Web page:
Ponderosa pine image
Ponderosa Pine
Rocky Mountain juniper image
Rocky Mountain Juniper
Curlleaf mountain-mahogany image
Curlleaf Mountain-Mahogany
Quaking aspen image
Quaking Aspen
Limber pine image
Limber Pine
comparative layers theme art
Insect and Disease Survey (last 5 years)
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Layer Information for Insect and Disease Survey (last 5 years)
Moisture Deficit and Surplus: 5-Year Avg (2014-2016)
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Layer Information for Moisture Deficit and Surplus: 5-Year Avg (2014-2016)
Moisture Deficit and Surplus: 3-Year Avg (2014-2016)
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Layer Information for Moisture Deficit and Surplus: 3-Year Avg (2014-2016)
Moisture Deficit and Surplus: 1-Year Avg (2016)
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Layer Information for Moisture Deficit and Surplus: 1-Year Avg (2016)
NPS Wildland Fire Event
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Layer Information for NPS Wildland Fire Event
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Potential Management Strategies & Key Contacts

IMPORTANT : The following potential management strategy options are generalized for a wide range of conditions and are not meant to provide specific prescriptions, but instead an introduction to a range of management options. Forest treatments for tree killing insects and diseases are just one aspect of forest management. Site specific recommendations should be determined by Forest health and other land management specialists during field visits.
Potential Pest Management Strategies – Depending on Local Management Objectives
STRATEGY Aspen / Cottonwood Decline Douglas-fir Beetle Fir Engraver Mountain Pine Beetle Root Disease(s) – Unspecified Roundheaded Pine Beetle Spruce Beetle Western Balsam Bark Beetle Western Spruce Budworm
Detection & Monitoring - Can prevent a pest from increasing to damaging levels and reduce tree mortality, when early detection is followed by a rapid response
Monitor for population fluctuation, establishment, range expansion - traps, aerial/ground survey x x x x x x x x x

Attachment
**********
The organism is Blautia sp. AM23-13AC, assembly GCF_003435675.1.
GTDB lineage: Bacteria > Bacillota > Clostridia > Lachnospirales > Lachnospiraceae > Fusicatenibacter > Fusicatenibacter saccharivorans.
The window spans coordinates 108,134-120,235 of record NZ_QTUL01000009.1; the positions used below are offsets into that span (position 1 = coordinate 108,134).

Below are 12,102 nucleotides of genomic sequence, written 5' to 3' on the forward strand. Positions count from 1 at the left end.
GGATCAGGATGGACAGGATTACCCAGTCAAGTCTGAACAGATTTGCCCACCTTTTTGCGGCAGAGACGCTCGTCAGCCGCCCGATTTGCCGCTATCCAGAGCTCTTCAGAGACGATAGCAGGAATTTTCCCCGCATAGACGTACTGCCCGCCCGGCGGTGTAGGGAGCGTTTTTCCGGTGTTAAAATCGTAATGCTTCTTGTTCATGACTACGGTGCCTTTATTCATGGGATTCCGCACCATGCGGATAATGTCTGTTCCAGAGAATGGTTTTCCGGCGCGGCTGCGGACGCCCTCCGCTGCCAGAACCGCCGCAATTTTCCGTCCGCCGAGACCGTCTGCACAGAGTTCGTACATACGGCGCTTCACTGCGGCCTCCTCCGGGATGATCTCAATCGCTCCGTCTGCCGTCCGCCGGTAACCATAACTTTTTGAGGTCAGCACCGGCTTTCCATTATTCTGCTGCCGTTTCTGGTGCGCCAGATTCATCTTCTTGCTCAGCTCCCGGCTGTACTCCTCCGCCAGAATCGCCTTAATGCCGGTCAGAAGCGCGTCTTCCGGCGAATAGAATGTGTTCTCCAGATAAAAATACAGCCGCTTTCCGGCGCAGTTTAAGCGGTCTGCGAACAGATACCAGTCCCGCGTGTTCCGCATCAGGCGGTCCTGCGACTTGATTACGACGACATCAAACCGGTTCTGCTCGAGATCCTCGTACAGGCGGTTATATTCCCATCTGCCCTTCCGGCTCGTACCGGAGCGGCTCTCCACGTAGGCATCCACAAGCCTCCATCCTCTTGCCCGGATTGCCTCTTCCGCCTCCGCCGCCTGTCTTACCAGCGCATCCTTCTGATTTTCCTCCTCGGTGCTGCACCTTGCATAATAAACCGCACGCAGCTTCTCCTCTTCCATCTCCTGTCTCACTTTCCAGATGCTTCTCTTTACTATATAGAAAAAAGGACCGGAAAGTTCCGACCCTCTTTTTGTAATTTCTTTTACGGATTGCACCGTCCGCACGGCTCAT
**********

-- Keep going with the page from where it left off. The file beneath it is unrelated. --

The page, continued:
Prevention - Making forests more resilient and reducing pest hazard
Increase species diversity - planting, seeding, tree removal, etc. x x x x x x x x
Limit movement of firewood x x x x x x
Manage age class/stand structure, Increase age class diversity - planting, tree removal, etc. x x x x x x x
Preventive pesticide treatments x x x x x x
Reduce stand basal area to increase vigor of remaining trees - preventive thinning, prescribed burning, etc. (timing can be critical to reduce and not exacerbate pest threat) x x x x x x x
Reduce susceptible species and unhealthy trees x x x x x x x x x
Restoration - Re-establishing processes necessary to facilitate forest sustainability, resilience, and health
Reforestation - replant existing or alternative native species or silvicultural systems that promote natural regeneration x x x x x
Salvage and dead (hazard) tree removal x x x x x x x x
Prescribed burning x x
Suppression - Reduce the overall damage to forest resources from outbreaks of insect and disease-causing pests
Pesticide and biocontrol application x x x x x
Sanitation - removing, cutting and treating/pruning infested trees/ remove/treat blow down or slash x x x x x x x
Semiochemicals/Trap trees x x x x
Removal of all host trees x
Key Contacts: To learn more about forest pests and options for their management, please contact your local forest health expert, or your NPS Integrated Pest Management Coordinator:
Myron Chase
Region: NPS Intermountain Region
IPM Coordinator
Phone: 303-969-2863
Myron_Chase@nps.gov

More Information on Current Pest Conditions & Risk Assessments